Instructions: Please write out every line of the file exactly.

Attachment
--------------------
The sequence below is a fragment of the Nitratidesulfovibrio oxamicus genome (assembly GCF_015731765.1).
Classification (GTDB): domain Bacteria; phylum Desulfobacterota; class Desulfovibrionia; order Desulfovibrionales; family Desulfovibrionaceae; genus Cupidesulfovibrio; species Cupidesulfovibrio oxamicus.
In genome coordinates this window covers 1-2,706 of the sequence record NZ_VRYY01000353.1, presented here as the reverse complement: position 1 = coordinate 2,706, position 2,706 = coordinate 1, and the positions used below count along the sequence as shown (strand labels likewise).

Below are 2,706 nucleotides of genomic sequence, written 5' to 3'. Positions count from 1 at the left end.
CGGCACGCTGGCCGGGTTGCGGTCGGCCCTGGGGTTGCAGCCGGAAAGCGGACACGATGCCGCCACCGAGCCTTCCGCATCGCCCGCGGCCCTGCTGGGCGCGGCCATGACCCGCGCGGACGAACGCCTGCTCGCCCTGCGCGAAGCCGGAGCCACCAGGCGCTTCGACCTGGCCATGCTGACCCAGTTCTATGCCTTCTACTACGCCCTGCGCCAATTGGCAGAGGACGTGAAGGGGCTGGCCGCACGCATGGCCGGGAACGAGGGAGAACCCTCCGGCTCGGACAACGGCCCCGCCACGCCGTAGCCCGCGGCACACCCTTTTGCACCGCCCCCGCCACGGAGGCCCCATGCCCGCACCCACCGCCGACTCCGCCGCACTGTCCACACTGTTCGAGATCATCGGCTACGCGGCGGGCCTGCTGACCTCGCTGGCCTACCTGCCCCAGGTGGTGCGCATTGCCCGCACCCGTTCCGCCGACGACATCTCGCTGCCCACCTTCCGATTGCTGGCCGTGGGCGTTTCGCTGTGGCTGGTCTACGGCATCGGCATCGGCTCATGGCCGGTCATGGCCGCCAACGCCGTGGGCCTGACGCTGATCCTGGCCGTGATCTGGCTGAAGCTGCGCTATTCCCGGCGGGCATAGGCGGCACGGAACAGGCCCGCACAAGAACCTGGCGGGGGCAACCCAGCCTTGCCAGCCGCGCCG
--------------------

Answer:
The sequence below is a fragment of the Nitratidesulfovibrio oxamicus genome (assembly GCF_015731765.1).
Classification (GTDB): domain Bacteria; phylum Desulfobacterota; class Desulfovibrionia; order Desulfovibrionales; family Desulfovibrionaceae; genus Cupidesulfovibrio; species Cupidesulfovibrio oxamicus.
In genome coordinates this window covers 1-2,706 of the sequence record NZ_VRYY01000353.1, presented here as the reverse complement: position 1 = coordinate 2,706, position 2,706 = coordinate 1, and the positions used below count along the sequence as shown (strand labels likewise).

Below are 2,706 nucleotides of genomic sequence, written 5' to 3'. Positions count from 1 at the left end.
CGGCACGCTGGCCGGGTTGCGGTCGGCCCTGGGGTTGCAGCCGGAAAGCGGACACGATGCCGCCACCGAGCCTTCCGCATCGCCCGCGGCCCTGCTGGGCGCGGCCATGACCCGCGCGGACGAACGCCTGCTCGCCCTGCGCGAAGCCGGAGCCACCAGGCGCTTCGACCTGGCCATGCTGACCCAGTTCTATGCCTTCTACTACGCCCTGCGCCAATTGGCAGAGGACGTGAAGGGGCTGGCCGCACGCATGGCCGGGAACGAGGGAGAACCCTCCGGCTCGGACAACGGCCCCGCCACGCCGTAGCCCGCGGCACACCCTTTTGCACCGCCCCCGCCACGGAGGCCCCATGCCCGCACCCACCGCCGACTCCGCCGCACTGTCCACACTGTTCGAGATCATCGGCTACGCGGCGGGCCTGCTGACCTCGCTGGCCTACCTGCCCCAGGTGGTGCGCATTGCCCGCACCCGTTCCGCCGACGACATCTCGCTGCCCACCTTCCGATTGCTGGCCGTGGGCGTTTCGCTGTGGCTGGTCTACGGCATCGGCATCGGCTCATGGCCGGTCATGGCCGCCAACGCCGTGGGCCTGACGCTGATCCTGGCCGTGATCTGGCTGAAGCTGCGCTATTCCCGGCGGGCATAGGCGGCACGGAACAGGCCCGCACAAGAACCTGGCGGGGGCAACCCAGCCTTGCCAGCCGCGCCG